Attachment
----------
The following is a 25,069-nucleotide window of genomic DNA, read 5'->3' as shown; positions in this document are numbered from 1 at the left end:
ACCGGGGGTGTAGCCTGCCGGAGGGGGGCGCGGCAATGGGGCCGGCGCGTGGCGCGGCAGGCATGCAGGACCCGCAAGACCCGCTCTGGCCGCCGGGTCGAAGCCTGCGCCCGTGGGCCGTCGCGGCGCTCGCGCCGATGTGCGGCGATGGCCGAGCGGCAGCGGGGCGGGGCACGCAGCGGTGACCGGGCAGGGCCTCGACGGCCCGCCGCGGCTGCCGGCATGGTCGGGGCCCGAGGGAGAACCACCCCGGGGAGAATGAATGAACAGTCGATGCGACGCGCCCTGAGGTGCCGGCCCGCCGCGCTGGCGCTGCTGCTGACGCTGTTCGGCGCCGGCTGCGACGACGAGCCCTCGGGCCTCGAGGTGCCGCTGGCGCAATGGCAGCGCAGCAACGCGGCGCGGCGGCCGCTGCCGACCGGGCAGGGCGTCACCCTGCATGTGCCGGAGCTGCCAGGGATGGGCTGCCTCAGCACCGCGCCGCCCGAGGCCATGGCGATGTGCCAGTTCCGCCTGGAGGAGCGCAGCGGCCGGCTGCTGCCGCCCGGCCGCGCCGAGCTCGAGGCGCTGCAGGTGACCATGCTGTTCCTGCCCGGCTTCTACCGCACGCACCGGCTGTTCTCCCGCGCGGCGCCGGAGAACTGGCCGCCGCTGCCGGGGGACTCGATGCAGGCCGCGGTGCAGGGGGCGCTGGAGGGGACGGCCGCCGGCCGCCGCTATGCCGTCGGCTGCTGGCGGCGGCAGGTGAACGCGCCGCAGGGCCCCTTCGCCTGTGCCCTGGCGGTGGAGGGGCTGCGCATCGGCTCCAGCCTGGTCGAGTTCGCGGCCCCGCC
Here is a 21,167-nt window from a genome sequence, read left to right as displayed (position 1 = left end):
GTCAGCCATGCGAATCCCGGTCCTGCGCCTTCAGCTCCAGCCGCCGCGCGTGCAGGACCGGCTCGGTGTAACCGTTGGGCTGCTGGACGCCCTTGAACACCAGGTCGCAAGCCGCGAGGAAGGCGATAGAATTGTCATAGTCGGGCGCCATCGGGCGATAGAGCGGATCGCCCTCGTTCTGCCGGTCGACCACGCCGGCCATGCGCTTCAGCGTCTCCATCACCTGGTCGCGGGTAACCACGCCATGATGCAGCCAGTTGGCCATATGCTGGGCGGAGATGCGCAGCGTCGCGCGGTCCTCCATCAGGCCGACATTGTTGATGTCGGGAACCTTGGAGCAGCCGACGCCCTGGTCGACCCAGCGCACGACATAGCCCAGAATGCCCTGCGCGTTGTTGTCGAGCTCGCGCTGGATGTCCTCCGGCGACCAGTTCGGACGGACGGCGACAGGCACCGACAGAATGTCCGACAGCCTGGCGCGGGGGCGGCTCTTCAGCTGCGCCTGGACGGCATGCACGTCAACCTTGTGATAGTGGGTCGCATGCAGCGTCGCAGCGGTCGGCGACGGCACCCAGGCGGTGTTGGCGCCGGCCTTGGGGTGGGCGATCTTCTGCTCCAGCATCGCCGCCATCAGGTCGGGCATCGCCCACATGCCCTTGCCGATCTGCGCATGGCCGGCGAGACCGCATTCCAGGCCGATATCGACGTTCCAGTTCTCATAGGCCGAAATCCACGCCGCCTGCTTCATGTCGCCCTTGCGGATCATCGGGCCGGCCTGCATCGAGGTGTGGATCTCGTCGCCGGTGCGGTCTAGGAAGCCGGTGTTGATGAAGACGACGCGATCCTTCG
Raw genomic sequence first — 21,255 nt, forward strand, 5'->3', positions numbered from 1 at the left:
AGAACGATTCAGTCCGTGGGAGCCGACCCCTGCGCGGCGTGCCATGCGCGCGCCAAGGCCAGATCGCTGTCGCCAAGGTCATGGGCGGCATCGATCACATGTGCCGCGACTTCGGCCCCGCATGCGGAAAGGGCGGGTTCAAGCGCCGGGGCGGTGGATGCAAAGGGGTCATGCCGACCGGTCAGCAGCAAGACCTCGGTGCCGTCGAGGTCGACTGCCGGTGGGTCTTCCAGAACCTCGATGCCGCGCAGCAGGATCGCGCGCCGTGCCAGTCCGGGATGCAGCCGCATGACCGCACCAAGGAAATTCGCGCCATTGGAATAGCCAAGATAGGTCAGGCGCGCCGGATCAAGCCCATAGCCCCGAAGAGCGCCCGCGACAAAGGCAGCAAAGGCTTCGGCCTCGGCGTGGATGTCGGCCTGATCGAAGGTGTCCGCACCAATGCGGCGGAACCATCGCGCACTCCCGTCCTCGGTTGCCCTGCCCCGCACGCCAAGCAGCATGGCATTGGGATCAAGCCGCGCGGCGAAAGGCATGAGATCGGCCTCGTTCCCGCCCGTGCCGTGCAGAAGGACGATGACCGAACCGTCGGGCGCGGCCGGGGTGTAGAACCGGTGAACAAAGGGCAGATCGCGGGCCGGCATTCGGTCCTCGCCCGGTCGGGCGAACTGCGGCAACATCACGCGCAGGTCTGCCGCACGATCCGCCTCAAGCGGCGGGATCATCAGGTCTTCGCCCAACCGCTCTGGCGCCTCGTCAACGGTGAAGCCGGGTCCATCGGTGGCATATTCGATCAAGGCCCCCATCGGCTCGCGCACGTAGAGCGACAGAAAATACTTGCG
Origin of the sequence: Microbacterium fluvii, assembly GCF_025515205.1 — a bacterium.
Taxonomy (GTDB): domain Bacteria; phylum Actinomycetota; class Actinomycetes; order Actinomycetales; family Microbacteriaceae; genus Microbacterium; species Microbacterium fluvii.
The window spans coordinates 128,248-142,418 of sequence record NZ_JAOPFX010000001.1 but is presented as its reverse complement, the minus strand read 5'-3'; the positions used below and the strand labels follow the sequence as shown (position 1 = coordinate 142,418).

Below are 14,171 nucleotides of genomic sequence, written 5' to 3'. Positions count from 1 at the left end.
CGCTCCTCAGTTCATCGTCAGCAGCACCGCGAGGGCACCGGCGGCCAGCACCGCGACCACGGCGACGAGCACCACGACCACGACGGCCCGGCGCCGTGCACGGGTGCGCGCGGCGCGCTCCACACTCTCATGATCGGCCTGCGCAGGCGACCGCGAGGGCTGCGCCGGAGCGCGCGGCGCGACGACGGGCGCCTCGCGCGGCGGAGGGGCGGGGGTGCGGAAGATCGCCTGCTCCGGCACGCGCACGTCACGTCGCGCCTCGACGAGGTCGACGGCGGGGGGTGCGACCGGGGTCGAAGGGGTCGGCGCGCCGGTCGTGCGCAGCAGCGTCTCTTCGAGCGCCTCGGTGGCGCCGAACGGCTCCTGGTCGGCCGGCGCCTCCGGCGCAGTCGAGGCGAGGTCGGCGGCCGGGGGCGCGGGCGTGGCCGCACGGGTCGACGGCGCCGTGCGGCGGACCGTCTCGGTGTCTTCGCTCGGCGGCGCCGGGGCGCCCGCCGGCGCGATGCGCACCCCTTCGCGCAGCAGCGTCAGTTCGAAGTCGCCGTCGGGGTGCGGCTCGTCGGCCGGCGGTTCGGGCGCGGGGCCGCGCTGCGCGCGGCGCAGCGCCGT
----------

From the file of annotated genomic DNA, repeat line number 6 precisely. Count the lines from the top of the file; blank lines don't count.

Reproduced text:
AGAACGATTCAGTCCGTGGGAGCCGACCCCTGCGCGGCGTGCCATGCGCGCGCCAAGGCCAGATCGCTGTCGCCAAGGTCATGGGCGGCATCGATCACATGTGCCGCGACTTCGGCCCCGCATGCGGAAAGGGCGGGTTCAAGCGCCGGGGCGGTGGATGCAAAGGGGTCATGCCGACCGGTCAGCAGCAAGACCTCGGTGCCGTCGAGGTCGACTGCCGGTGGGTCTTCCAGAACCTCGATGCCGCGCAGCAGGATCGCGCGCCGTGCCAGTCCGGGATGCAGCCGCATGACCGCACCAAGGAAATTCGCGCCATTGGAATAGCCAAGATAGGTCAGGCGCGCCGGATCAAGCCCATAGCCCCGAAGAGCGCCCGCGACAAAGGCAGCAAAGGCTTCGGCCTCGGCGTGGATGTCGGCCTGATCGAAGGTGTCCGCACCAATGCGGCGGAACCATCGCGCACTCCCGTCCTCGGTTGCCCTGCCCCGCACGCCAAGCAGCATGGCATTGGGATCAAGCCGCGCGGCGAAAGGCATGAGATCGGCCTCGTTCCCGCCCGTGCCGTGCAGAAGGACGATGACCGAACCGTCGGGCGCGGCCGGGGTGTAGAACCGGTGAACAAAGGGCAGATCGCGGGCCGGCATTCGGTCCTCGCCCGGTCGGGCGAACTGCGGCAACATCACGCGCAGGTCTGCCGCACGATCCGCCTCAAGCGGCGGGATCATCAGGTCTTCGCCCAACCGCTCTGGCGCCTCGTCAACGGTGAAGCCGGGTCCATCGGTGGCATATTCGATCAAGGCCCCCATCGGCTCGCGCACGTAGAGCGACAGAAAATACTTGCG